5 Things We’ve Learned From Owning a Shared Studio Space

5 Things We’ve Learned From Owning a Shared Studio Space with Jeff & Lori Poole

5 Things We’ve Learned From Owning a Shared Studio Space with Jeff & Lori Poole

When Jeff and I created The Shoot Space, we were the first shared-studio concept in Wilmington, North Carolina. In fact, there was really only a handful in the country, according to what we could find on Google. When researching the concept, we reached out to Bud Thorpe, owner of the Studio of Photographic Arts (SOPHA) in New Hampshire. Bud graciously offered us some advice on how to get started.

While the sleepy little beach town of Wilmington is not quite big enough to support an operation like SOPHA, we’ve managed to put our own spin on the share concept and keep it going for five years so far. Since those early days, several shared-studio concepts have come and gone in Wilmington. In this article, we share what we’ve learned and offer some tips on creating your own shared space.

1. Be Switzerland.

Jeff and I own Indigosilver wedding and portrait studio. Bud wisely advised us that other photographers in our market would not be keen on the idea of bringing their clients to a shoot at a building with our name plastered all over it. So we named our studio share The Shoot Space, which is a separate business and a neutral brand.

This means that Indigosilver pays rent to The Shoot Space. It’s a bit complicated, but it all works.

We are also careful to keep our roles as The Shoot Space and Indigosilver separate. We do not openly promote Indigosilver inside the building. If The Shoot Space receives an inquiry for photography services (which does happen), we refer out to all of our member studios.

The building carries the Shoot Space brand, and all public/shared areas are labeled with neutral branding as well. Member studios have their logos on the front-facing window so clients know they are in the right place.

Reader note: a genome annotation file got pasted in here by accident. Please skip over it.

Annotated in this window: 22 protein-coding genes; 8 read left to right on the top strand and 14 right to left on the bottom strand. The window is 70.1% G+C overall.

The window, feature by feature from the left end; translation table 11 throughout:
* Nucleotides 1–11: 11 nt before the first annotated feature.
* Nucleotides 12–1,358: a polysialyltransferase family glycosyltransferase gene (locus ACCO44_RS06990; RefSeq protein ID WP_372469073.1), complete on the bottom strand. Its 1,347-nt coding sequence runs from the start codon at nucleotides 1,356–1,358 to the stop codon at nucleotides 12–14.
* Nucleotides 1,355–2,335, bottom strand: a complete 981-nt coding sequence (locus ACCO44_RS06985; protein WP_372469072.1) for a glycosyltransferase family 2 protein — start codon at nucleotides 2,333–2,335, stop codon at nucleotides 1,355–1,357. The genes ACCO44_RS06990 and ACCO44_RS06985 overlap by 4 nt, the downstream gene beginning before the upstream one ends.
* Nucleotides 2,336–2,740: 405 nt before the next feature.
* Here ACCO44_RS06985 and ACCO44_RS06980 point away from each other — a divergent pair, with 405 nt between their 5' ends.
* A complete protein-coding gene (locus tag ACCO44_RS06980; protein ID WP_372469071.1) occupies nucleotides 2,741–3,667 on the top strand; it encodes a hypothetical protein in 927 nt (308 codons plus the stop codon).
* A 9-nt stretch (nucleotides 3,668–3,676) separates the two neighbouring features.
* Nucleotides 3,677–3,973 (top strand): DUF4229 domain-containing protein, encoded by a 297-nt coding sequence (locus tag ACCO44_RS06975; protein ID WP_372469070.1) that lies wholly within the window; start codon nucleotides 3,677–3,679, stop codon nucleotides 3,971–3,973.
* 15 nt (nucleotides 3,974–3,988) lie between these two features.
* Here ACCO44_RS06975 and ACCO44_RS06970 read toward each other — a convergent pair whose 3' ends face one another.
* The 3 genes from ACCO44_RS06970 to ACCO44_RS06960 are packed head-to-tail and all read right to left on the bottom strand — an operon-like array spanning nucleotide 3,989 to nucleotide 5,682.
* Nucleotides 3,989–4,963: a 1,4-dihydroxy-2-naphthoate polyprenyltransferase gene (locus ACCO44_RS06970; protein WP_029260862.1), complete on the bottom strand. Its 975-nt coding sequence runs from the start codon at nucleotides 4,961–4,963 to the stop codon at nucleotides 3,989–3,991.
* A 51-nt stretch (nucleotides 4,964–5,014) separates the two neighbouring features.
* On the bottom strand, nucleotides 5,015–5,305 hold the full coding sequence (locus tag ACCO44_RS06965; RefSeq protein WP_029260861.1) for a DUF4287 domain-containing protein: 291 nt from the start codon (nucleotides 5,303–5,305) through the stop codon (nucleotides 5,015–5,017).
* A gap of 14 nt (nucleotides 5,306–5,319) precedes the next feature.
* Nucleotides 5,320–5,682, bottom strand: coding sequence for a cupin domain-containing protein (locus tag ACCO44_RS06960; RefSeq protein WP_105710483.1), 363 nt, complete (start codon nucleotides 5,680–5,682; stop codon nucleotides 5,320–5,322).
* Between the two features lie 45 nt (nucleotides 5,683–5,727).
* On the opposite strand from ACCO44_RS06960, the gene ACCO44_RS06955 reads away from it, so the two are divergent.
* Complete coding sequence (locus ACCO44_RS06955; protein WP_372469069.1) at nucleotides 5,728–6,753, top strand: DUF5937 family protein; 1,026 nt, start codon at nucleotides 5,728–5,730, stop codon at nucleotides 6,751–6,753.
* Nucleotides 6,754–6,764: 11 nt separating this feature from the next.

2. Know what you are.

A shared studio space can mean a lot of things. It can mean that a few people share an area just for shooting. It can mean that there are offices there. It can involve a sales room. It can offer gear and space for rent. It can offer props and backdrops, or just be an empty shell. The studio can host workshops, classes, lessons or mentoring. What do you want your studio to offer?

At The Shoot Space, our fee structure is similar to cell phone plans, and users pay for a certain amount of studio use. Our users are tenants, members and single-use renters. Tenants rent an office full time and have a key to the building. There is no cap on their studio use. This is like the unlimited data plan. The Shoot Space has three tenants with private offices (including Indigosilver).

Monthly members do not have an office, but instead have a certain number of allotted hours to use in the shooting bay or sales room per month. They must schedule their rentals during business hours. The monthly memberships are on a sliding pay scale, where their monthly payment is set depending on the amount of use they choose. There is a charge for overages. They commit to a yearlong membership in exchange for reduced rental rates.

Single-use renters pay for their rentals only as needed, but the cost per hour is higher. This is the most expensive per-hour cost because there is no commitment. It’s the “burner” no-contract plan.

3. Know what you are not.

Our goal for The Shoot Space is to offer a resource for local photographers, help pay the rent and maybe make a little extra on the side. But Jeff and I have never wanted to stop being full-time photographers.

Running and marketing a larger studio operation would require a lot of time. In fact, it could easily be a full-time job itself. If Jeff and I were truly dedicated to growing The Shoot Space, we could hire employees to run it, take reservations, check members in and out, and market the business. And it would probably be very successful. We prefer to focus our efforts on our photography, and we are okay with letting The Shoot Space simply be a side hustle.

Because of this, and perhaps because Wilmington is a smaller area, the monthly memberships and single-use rentals comprise only a very small part of The Shoot Space’s income. In fact, it would be difficult to support the studio on this alone, and we suspect that is why some of the other share spaces in Wilmington have suffered. Instead, rent from tenants is The Shoot Space’s biggest source of income.